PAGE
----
Overall this was a decent effort, but would have been better served if the expedition had either never taken place or had been completely overhauled. I rate this book Neutral.

Attack on Titan s2 (Anime)

Title: Attack on Titan
Episodes: 26-37 (season 2)

Annie has been captured, but her existence has brought up huge questions. While the Scouts investigate what it will take to reclaim the land they lost between the walls, a new, beastly Titan emerges.

I’m not the biggest Attack on Titan fan (which is why it took so long to get through season 2), but this second season did a lot to address some of the problems I had with the first. Secondary characters, such as Connie, Jean, Ymir, Christa, etc, all got a chance to get a lot more fleshed out. Some of the origin of the Titans is revealed. On the other hand, the larger picture is unfolding very slowly, with only tiny glimpses here and there hinting at the unknown forces in play within the walls and without. We still haven’t reached the basement, there’s not really any new information about Eren’s father, etc.

One thing that’s still true is that a lot of characters show up only to die pretty quickly, so it’s hard to get invested in anyone in particular, because there’s pretty good odds they’ll die within an episode or two. But with more of a “core” cast now, that feels like less of a concern than it did in the first season.

I liked that this season did more to deconstruct Eren’s uniqueness, while at the same time highlighting him (especially the last episode). In other words, it was nice to see the various Titans all have their little quirks—Annie’s ability to make that unbreakable shield came up last time, but we see other abilities from other Titans. And it solves one of the early mysteries in an offhanded fashion that then provides the conflict for the back half of the season.

As always, the action is intense, the animation is strong, and the horror elements are well done. I do like how the series consistently shows people pushed past their limits by the terror and pain they’re facing, and who break under that pressure. I’m still not a fan of the ugly naked Titans, but at least there’s plenty of zooming around with the ODM. The last episode had some particularly good shots of near-flying battle sequences. Recommended, but you’ll want to see the first season first as this one relies heavily on everything that happened before.

 

The Forever Court (Knights of the Borrowed Dark #2)

Title: The Forever Court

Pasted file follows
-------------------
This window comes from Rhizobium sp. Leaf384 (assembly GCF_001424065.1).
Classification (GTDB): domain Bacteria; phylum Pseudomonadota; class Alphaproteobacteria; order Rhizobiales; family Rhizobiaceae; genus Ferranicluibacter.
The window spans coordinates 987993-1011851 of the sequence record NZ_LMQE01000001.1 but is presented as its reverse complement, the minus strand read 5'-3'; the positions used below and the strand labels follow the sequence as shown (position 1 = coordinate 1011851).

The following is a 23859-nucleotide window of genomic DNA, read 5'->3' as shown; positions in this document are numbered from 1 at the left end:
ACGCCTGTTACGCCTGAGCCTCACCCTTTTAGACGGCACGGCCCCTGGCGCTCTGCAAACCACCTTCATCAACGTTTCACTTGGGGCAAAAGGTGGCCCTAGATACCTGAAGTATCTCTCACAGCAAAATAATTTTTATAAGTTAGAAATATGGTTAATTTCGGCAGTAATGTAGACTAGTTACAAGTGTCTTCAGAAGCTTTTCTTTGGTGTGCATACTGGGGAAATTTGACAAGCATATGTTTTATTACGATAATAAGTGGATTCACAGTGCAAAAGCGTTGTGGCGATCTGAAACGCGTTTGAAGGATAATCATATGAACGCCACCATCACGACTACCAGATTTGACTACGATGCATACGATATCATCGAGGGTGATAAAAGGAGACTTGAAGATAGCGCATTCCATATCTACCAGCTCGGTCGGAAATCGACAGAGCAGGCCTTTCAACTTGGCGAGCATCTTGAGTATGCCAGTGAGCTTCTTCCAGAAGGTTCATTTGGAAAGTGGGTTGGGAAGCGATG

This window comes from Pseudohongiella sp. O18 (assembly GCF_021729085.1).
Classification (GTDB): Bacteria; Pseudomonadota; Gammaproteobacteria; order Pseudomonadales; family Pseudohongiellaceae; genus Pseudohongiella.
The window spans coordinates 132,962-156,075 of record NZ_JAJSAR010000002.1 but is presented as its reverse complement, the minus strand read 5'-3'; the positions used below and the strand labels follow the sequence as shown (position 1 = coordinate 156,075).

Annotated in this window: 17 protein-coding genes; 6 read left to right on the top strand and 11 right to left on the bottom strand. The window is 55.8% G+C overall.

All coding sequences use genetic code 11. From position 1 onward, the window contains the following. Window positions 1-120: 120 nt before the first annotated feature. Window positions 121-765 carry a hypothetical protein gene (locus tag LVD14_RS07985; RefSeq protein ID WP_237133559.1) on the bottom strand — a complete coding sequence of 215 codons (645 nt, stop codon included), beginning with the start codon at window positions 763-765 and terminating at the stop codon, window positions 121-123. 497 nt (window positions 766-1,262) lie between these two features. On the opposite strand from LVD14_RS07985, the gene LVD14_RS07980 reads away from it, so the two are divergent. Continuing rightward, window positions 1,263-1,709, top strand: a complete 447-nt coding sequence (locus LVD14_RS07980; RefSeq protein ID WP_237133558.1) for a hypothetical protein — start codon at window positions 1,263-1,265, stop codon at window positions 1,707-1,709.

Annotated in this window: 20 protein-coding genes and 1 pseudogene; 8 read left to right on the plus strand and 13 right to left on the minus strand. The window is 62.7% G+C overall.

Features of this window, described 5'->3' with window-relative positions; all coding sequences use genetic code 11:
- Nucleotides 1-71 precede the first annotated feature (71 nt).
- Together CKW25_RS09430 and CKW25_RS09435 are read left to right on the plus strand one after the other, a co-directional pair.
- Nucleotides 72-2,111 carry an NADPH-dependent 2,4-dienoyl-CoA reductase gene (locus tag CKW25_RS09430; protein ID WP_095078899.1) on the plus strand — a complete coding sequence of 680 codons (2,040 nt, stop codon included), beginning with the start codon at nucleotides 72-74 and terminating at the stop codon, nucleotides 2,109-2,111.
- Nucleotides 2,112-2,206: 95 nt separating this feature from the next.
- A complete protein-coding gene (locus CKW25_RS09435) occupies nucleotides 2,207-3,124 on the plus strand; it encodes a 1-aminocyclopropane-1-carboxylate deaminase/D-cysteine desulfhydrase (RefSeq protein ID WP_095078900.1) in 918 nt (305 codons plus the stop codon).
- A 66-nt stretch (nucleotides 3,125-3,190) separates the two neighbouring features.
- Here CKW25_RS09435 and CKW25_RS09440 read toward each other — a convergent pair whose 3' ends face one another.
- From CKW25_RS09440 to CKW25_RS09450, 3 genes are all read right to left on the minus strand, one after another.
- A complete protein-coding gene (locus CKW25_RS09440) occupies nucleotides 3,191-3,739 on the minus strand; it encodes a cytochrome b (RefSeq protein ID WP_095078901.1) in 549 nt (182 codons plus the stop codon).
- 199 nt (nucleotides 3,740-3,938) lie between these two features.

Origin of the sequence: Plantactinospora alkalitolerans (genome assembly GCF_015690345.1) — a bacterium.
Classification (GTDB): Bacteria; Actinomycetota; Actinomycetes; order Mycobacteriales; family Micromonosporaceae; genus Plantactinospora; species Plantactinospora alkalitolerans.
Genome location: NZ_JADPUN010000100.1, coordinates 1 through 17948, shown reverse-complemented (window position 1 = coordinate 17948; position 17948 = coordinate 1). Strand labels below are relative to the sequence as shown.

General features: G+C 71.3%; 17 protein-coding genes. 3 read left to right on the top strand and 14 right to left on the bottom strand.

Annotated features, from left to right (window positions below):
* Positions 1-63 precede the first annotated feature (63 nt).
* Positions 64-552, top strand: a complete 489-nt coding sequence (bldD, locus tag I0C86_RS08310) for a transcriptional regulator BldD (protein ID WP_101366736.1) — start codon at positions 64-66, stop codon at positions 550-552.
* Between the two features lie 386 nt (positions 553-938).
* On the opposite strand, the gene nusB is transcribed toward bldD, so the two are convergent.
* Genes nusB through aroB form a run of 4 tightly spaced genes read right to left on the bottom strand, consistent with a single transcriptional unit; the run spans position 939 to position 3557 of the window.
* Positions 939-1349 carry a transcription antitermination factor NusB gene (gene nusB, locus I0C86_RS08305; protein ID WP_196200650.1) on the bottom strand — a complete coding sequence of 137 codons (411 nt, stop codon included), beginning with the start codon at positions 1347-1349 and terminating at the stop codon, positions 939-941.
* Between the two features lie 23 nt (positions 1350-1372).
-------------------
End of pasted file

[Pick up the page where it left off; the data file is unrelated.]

Author: Dave Rudden

Series: Knights of the Borrowed Dark #2

Uriel Croit has spent his entire life waiting for the Redemptress to awaken. The Croits train and prepare for the War that will come when they will take over the world. But when Uriel’s fondest dreams are realized, he finds the world isn’t as simple as he thought . . .

Denizen Hardwick is in training to become a Knight who kills the Tenebrous who invade the world from some outer dimension. Too bad he’s absolutely fascinated by Mercy, the Tenebrous he saved, the Tenebrous who granted him knowledge of ALL of the Cants the Knights use to control their magic. And when a message comes from the Tenebrous asking for Denizen by name, no one knows what to think. Could peace even be possible, or is this some elaborate scheme? And even if it is a genuine offer from the Tenebrae, will the Knights risk it, or try to sabotage it themselves?

I adored the first book, and was happy to find this one was just as good. Uriel’s sections are important, but Uriel isn’t as funny as Denizen, so I tended to prefer Denizen’s commentary about basically everything.

Like the first, this has a good dose of horror, humor, and fantasy. Denizen is exploring his first crush—and amusingly enough it’s Mercy. Which gets him into no end of trouble with everyone.

We will see each other again, Denizen Hardwick.

Denizen had assumed that was the kind of thing magical glowing girls said all the time, to promote an air of mystery. He hadn’t realized it was something she was going to go and organize.

And:

He’d read enough fantasy books to know that diplomacy didn’t mean honesty and conversation. It meant fancy dinners, watching betrayal flash behind people’s eyes, and not trusting Grand Viziers.